Whistleblowers sue DOJ, FBI, and NSA for malicious prosecution, civil rights violations

The whistleblower group ExposeFacts.org at the National Press Club in Washington April 27, 2015 © Jonathan Ernst
Five whistleblowers are suing the Justice Department, National Security Agency, FBI and their former directors for violating their constitutional and civil rights after they complained about government waste and fraud through proper channels.

According to the complaint, filed in Washington, DC’s federal district court, all five were subjected to illegal searches and seizures, raids on their homes and places of business, false imprisonment, and cancellation of their security clearances after they complained about government waste and fraud at the NSA.

Four of the five whistleblowers worked at the National Security Agency: Thomas Drake, Ed Loomis, J. Kirk Wiebe and William Binney. The fifth, Diane Roark, worked at the Department of Energy. They are seeking some $100 million in damages.

The plaintiffs blew the whistle on the wasteful abandonment of a short-lived surveillance program called THINTHREAD which was being built by the NSA, but was then scuttled in favor of a more expensive program less protective of Americans’ communications.

The plaintiffs had worked on developing the THINTHREAD program, which was capable of effectively performing the technical work required by the NSA at the low cost of $4 million. The program was dumped at the direction of Lt. General Michael Hayden in favor of an outside contract for an expensive program called TRAILBLAZER, which ended up costing the government $4 billion. The TRAILBLAZER program never worked properly and was abandoned in 2006.

The plaintiffs filed a complaint with the Department of Defense arguing that, in using an outside contractor, the agency was committing fraud and wastefully misusing taxpayer dollars. The Department of Defense inspector general issued a scathing report on the abuse.

In response, the complaint argues, the NSA concocted a story claiming the whistleblowers were responsible for leaking information on the NSA’s surveillance of Americans to The New York Times. As a result, the Department of Justice conducted a series of raids that disrupted the plaintiffs’ lives and livelihoods.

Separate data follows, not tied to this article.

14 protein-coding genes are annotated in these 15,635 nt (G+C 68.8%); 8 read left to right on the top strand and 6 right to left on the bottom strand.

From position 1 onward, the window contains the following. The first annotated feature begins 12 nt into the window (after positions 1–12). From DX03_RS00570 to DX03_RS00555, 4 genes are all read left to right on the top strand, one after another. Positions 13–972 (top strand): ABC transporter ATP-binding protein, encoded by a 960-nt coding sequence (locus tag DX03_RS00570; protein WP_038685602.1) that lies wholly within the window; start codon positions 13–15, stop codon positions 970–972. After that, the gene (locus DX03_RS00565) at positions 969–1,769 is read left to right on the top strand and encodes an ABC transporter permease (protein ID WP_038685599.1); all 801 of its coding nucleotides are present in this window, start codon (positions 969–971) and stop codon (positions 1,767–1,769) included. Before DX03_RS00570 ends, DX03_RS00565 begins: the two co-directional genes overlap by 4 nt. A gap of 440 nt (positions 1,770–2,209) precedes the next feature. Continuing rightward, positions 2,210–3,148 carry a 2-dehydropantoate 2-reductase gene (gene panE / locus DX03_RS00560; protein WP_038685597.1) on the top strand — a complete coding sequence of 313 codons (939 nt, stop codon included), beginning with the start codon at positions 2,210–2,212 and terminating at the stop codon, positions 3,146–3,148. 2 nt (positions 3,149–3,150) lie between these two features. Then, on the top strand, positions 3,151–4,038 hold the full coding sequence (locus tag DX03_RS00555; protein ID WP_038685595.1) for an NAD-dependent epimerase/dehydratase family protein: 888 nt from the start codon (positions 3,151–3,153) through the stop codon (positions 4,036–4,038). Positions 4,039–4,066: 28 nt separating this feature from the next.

The plaintiffs argue that the raids were retaliatory as the government had already determined that they had had nothing to do with the disclosures to the New York Times. The real leaker was a former lawyer who worked at DOJ with the secretive Foreign Intelligence Surveillance Court.

Among the six named defendants are two former NSA directors, Michael Hayden and Keith Alexander, and former FBI Director Robert Mueller.

The complaint alleges that the FBI, NSA and DOJ’s actions violated the plaintiffs’ protections under the 1998 Whistleblower Protection Act, and violated their First, Fourth, and Fifth Amendment rights.

The whistleblowers are seeking punitive damages in excess of $100 million in compensation for the loss of wages and employment they incurred as a result of the defendants’ alleged callous and reckless indifference.

While the raids and harassment took place in 2006 and 2007, the suit is only being brought now because the plaintiffs were only able to access all of the details concerning their case in 2013, after court documents were unsealed.